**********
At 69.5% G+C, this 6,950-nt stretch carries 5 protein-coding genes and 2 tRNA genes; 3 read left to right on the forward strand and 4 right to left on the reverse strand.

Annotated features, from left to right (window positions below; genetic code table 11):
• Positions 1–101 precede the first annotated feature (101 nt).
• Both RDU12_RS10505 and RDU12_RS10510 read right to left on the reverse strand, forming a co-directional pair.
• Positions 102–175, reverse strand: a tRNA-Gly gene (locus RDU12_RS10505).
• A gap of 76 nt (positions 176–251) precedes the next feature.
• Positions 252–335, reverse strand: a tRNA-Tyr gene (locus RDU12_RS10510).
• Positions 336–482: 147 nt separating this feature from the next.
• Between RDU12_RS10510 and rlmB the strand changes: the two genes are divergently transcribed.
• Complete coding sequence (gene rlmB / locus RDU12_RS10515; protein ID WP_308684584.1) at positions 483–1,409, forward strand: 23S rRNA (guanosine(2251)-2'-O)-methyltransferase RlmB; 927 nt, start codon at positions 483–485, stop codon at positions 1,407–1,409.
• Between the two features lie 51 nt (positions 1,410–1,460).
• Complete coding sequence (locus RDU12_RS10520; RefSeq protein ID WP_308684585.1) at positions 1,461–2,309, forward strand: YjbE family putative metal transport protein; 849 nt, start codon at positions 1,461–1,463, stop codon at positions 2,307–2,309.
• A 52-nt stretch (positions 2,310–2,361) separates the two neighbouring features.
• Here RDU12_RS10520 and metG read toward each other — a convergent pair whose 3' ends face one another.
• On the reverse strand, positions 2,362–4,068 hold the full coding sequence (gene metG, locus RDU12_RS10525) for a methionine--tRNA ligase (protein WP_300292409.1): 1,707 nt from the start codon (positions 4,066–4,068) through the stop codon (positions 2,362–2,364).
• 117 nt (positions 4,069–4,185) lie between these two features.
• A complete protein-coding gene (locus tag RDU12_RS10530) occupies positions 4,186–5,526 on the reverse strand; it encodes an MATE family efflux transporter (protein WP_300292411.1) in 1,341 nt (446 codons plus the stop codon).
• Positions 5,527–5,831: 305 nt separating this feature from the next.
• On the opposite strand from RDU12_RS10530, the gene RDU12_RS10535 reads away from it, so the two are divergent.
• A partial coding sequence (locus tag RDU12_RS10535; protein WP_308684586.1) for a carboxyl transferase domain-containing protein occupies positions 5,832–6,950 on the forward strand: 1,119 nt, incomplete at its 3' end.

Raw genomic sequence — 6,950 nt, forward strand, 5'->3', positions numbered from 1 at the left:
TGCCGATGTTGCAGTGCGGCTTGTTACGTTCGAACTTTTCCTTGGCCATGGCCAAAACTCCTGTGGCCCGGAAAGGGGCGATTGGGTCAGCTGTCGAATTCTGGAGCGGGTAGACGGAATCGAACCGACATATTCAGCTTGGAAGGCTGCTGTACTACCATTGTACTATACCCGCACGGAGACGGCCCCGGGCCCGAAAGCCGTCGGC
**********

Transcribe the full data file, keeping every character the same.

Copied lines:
At 69.5% G+C, this 6,950-nt stretch carries 5 protein-coding genes and 2 tRNA genes; 3 read left to right on the forward strand and 4 right to left on the reverse strand.

Annotated features, from left to right (window positions below; genetic code table 11):
• Positions 1–101 precede the first annotated feature (101 nt).
• Both RDU12_RS10505 and RDU12_RS10510 read right to left on the reverse strand, forming a co-directional pair.
• Positions 102–175, reverse strand: a tRNA-Gly gene (locus RDU12_RS10505).
• A gap of 76 nt (positions 176–251) precedes the next feature.
• Positions 252–335, reverse strand: a tRNA-Tyr gene (locus RDU12_RS10510).
• Positions 336–482: 147 nt separating this feature from the next.
• Between RDU12_RS10510 and rlmB the strand changes: the two genes are divergently transcribed.
• Complete coding sequence (gene rlmB / locus RDU12_RS10515; protein ID WP_308684584.1) at positions 483–1,409, forward strand: 23S rRNA (guanosine(2251)-2'-O)-methyltransferase RlmB; 927 nt, start codon at positions 483–485, stop codon at positions 1,407–1,409.
• Between the two features lie 51 nt (positions 1,410–1,460).
• Complete coding sequence (locus RDU12_RS10520; RefSeq protein ID WP_308684585.1) at positions 1,461–2,309, forward strand: YjbE family putative metal transport protein; 849 nt, start codon at positions 1,461–1,463, stop codon at positions 2,307–2,309.
• A 52-nt stretch (positions 2,310–2,361) separates the two neighbouring features.
• Here RDU12_RS10520 and metG read toward each other — a convergent pair whose 3' ends face one another.
• On the reverse strand, positions 2,362–4,068 hold the full coding sequence (gene metG, locus RDU12_RS10525) for a methionine--tRNA ligase (protein WP_300292409.1): 1,707 nt from the start codon (positions 4,066–4,068) through the stop codon (positions 2,362–2,364).
• 117 nt (positions 4,069–4,185) lie between these two features.
• A complete protein-coding gene (locus tag RDU12_RS10530) occupies positions 4,186–5,526 on the reverse strand; it encodes an MATE family efflux transporter (protein WP_300292411.1) in 1,341 nt (446 codons plus the stop codon).
• Positions 5,527–5,831: 305 nt separating this feature from the next.
• On the opposite strand from RDU12_RS10530, the gene RDU12_RS10535 reads away from it, so the two are divergent.
• A partial coding sequence (locus tag RDU12_RS10535; protein WP_308684586.1) for a carboxyl transferase domain-containing protein occupies positions 5,832–6,950 on the forward strand: 1,119 nt, incomplete at its 3' end.

Raw genomic sequence — 6,950 nt, forward strand, 5'->3', positions numbered from 1 at the left:
TGCCGATGTTGCAGTGCGGCTTGTTACGTTCGAACTTTTCCTTGGCCATGGCCAAAACTCCTGTGGCCCGGAAAGGGGCGATTGGGTCAGCTGTCGAATTCTGGAGCGGGTAGACGGAATCGAACCGACATATTCAGCTTGGAAGGCTGCTGTACTACCATTGTACTATACCCGCACGGAGACGGCCCCGGGCCCGAAAGCCGTCGGC